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What else can I do? Never in my wildest dreams did I see my African self marching in defense of elephants and rhinos in LONDON. What an amazing atmosphere there was on Saturday 4th October. Despite the rain which was reluctant to lift and let the sun break free from the grey clouds, the little girls were bubbling with excitment even though their view of the crowd did not get above hip height. They wore their home painted ‘Chengeta Wildlife’ tee shirts with pride, happy to show their backs to anyone who would look. The noise amplified into an overpowering hum, echoing off the large buildings towering high in this concrete jungle..a far cry from the tangled bush and cerulean sky..home of the African Elephants and Rhinos. Inhaling the sweet damp scent of rain we marched with our Zimbabwean flag held high becoming one with the noisy teeming mass of humanity as we marched, chatted, laughed and shouted. As I marched I could feel soft whispers from the African bush and the hair on the nape of my neck prickled and a lump the size of a green apple was lodged firmly in my throat. My memories, sweet with the wonder of seeing these majestic giants in the wild and compels me to do anything in my power to help to ensure that these memories do not become just faded photographs in my memoirs: crumpled pages of inadequate words.

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Our little girls – dressed and ready to march for Elephants and Rhinos and showing their support for Chengeta Wildlife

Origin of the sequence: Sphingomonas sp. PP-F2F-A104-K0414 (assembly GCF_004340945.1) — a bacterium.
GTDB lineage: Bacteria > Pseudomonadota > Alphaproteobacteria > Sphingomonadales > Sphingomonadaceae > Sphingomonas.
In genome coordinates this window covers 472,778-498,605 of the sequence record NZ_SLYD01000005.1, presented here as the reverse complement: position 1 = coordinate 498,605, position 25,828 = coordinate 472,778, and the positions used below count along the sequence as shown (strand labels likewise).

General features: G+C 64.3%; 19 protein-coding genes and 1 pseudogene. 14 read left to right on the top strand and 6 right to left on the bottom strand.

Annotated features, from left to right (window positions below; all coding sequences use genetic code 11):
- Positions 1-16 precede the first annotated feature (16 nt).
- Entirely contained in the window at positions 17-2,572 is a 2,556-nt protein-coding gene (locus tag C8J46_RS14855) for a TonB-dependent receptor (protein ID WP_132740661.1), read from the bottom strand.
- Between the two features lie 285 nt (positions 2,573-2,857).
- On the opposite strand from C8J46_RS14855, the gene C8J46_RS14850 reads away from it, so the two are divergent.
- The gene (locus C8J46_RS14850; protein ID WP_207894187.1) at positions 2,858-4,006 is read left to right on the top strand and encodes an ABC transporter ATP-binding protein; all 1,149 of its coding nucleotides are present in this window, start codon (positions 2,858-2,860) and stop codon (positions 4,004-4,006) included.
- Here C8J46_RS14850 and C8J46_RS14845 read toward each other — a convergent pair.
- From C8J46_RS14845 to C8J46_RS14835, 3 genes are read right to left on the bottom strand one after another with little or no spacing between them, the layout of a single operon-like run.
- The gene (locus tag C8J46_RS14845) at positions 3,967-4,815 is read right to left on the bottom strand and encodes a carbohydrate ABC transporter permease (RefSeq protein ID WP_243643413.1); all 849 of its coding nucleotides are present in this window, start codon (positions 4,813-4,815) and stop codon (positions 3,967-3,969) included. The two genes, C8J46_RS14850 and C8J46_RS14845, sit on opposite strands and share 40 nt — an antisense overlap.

Thousands of people had taken to the streets in 130 cities around the world lifting their voices to raise awareness of the plight faced by these critically endangered animals.

‘The Global March for Elephants and Rhinos will aim to achieve a full worldwide ban on the trade of ivory and rhino horn, the implementation of tougher penalties for wildlife crime, and the strengthening of law enforcement in consumer countries and range states. In addition, they will also make the demand that ivory and rhino shops and carving factories are shut down immediately.’

China..as I have said many times…’Hear the mournful ballad of the grey dove as death: a foul miasmic presence reaches out over the sun kissed bush of Africa. This is a scene that should be grotesque and offensive to eyes, ears and nostrils..and to those people who buy ivory. Sadly money talks..and money only talks when there is a demand. STOP THE DEMAND AND CLOSE THE CARVING FACTORIES.

CHINA..THIS IS THE TRUE COST OF IVORY TRINKETS

The mutilated bodies of elephants are left behind in the bush but their personal treasures or blood ivory leaves a trail of blood that stretches from Africa by air, sea and highway into Chinese carving factories. China has 37 licensed carving factories and calls to shut down these factories are studiously ignored. Mr. Zhao Shucong holds the destiny of Africa’s magnificent giants in his hands. China and Mr. Zhao Shucong needs to take responsibility for the fact that they are fueling the trade that is decimating African elephants. Here is a petition demanding that China bans all ivory

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Elephants are a source of great peace and wisdom that us humans should take note off. Humans, as the ‘rational thinking animals’ have the ability to alter their destructive tendencies. The thought of a world without these sentient giants is unthinkable. We have already caused such disharmony in their lives..but there is time to change..but we have to do it now. The challenge now..is to reshape some outdated perceptions and we all need to play a role.

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Poaching is illegal. The consequences of being caught must out weigh the rewards.